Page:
Not-so-Minor Injuries: Delayed Diagnosis of a Large Splinter

Liasis, L. and Howells, L. and Papaconstantinou, H. T. (2017) Not-so-Minor Injuries: Delayed Diagnosis of a Large Splinter. Arch Trauma Res, 6 (1). e33221.


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Introduction: In contrast with victims of major trauma, patients who suffer minor injuries receive little specialist input. In most cases, this causes no difficulty, but there are situations where minor trauma results in persistent disability affecting the quality of life. Case Presentation: A young man sustained a perineal puncture wound resulting from a fall onto a bush. Following an initial delay, he sought medical advice for a continual pain in his right leg, and a discharging perineal wound. A computed tomography (CT) scan and flexible sigmoidoscopy failed to identify the cause, and he was subsequently discharged from hospital. One year after his initial presentation, a magnetic resonance imaging (MRI) scan identified a retained foreign body consistent with a fragment of wood. Conclusions: Penetrating trauma from wooden fragments provides a diagnostic challenge. A stubborn discharge from a wound must always raise the suspicion of retained fragment. Early and appropriate surgical exploration is imperative.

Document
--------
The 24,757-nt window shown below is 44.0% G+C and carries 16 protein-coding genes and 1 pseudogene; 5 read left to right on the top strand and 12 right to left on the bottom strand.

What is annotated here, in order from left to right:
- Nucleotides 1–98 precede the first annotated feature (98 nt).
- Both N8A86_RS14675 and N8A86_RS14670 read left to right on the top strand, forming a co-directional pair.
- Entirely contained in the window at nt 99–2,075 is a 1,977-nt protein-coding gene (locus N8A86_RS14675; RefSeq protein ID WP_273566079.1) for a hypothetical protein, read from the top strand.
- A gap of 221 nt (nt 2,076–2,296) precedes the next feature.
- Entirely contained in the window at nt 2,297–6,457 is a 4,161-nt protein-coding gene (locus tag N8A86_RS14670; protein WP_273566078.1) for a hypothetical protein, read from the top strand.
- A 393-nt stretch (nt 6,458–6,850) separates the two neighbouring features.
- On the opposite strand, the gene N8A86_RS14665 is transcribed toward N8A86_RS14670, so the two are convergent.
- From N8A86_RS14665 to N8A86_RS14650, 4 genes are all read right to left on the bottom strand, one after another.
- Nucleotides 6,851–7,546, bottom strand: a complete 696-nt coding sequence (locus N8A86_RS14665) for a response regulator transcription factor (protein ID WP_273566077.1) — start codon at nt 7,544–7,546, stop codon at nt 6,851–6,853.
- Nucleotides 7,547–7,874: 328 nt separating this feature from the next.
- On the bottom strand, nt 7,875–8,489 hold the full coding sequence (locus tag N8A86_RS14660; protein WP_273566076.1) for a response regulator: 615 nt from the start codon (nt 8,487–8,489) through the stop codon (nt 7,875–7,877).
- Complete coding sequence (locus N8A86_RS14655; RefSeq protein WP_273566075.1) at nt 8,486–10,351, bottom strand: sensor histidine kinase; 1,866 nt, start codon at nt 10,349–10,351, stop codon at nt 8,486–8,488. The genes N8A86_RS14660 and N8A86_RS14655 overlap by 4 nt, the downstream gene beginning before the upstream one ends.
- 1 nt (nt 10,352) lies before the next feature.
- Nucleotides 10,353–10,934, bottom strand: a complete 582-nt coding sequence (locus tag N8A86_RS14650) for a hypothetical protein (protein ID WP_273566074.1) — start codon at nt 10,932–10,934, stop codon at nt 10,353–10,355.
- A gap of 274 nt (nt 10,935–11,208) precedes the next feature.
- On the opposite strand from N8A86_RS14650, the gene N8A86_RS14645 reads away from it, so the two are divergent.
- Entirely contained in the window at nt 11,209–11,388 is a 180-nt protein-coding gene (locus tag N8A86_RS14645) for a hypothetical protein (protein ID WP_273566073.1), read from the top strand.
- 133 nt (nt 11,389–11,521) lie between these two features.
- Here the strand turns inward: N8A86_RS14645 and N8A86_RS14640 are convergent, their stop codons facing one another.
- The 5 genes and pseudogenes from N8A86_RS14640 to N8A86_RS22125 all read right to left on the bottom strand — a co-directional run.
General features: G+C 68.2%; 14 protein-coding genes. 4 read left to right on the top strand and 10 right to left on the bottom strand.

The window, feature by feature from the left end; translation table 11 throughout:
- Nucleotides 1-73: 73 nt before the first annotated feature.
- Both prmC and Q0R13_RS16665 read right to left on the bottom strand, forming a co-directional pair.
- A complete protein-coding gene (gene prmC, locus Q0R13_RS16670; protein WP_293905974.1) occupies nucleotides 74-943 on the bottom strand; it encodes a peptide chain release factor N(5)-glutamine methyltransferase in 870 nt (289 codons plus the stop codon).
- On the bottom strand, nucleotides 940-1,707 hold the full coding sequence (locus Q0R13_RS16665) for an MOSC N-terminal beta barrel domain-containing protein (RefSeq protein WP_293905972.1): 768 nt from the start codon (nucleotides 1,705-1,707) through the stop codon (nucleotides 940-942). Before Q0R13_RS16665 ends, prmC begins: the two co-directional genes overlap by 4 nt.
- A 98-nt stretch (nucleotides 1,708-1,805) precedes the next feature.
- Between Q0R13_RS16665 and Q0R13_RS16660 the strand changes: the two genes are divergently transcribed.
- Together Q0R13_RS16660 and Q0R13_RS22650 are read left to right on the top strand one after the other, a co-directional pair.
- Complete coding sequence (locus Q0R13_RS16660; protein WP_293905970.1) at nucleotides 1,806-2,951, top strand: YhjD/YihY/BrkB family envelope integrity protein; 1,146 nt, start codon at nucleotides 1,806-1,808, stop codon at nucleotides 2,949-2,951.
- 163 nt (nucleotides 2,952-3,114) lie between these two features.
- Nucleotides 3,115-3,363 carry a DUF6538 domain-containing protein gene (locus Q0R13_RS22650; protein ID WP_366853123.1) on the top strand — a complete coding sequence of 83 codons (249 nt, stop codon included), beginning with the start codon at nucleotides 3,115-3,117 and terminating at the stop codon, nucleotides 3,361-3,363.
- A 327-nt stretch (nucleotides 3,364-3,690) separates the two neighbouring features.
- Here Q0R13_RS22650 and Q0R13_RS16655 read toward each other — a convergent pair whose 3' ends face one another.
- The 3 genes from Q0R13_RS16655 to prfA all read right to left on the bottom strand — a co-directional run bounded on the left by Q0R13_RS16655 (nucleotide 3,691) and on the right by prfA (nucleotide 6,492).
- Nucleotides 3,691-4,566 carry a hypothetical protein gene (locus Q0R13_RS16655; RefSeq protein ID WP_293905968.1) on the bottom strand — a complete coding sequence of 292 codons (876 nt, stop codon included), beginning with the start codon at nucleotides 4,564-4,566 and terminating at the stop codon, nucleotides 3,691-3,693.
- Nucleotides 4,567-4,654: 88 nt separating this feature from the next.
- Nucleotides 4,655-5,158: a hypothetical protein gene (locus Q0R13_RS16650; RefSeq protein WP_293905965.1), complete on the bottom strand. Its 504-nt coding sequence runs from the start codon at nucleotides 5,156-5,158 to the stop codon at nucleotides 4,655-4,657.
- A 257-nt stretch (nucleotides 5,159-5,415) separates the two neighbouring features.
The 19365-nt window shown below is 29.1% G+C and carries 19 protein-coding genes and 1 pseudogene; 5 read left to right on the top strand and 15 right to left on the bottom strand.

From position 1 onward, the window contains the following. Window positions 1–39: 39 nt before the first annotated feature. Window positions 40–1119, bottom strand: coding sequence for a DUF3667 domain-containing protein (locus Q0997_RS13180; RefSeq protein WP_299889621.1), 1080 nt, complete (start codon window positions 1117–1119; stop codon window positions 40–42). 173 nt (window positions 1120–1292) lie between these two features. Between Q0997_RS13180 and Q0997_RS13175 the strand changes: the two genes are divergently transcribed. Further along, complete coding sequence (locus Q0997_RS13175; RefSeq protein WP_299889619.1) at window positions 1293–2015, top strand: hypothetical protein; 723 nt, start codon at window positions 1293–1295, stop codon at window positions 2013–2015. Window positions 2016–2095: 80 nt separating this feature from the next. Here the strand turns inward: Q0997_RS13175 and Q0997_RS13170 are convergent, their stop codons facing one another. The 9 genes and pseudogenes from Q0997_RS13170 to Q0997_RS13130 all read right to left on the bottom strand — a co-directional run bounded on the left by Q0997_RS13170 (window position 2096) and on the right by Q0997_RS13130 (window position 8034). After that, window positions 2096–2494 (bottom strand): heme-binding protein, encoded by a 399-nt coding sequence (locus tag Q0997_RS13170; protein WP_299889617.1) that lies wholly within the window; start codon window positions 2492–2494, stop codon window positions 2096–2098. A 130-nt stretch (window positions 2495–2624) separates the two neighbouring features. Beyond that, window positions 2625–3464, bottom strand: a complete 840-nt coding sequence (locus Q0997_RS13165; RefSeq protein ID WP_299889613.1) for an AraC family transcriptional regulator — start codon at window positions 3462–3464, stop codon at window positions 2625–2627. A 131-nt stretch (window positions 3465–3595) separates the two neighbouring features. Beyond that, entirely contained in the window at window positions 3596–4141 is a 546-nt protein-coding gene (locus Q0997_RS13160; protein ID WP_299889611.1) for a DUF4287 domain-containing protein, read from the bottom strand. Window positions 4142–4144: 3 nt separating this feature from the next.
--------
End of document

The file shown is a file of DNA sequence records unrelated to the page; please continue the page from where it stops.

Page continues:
Item Type: Article
Subjects: Medicine
Divisions: Archives of Trauma Research journal
Depositing User: ART . editor
Date Deposited: 30 Apr 2017 15:08
Last Modified: 09 Jul 2017 13:21

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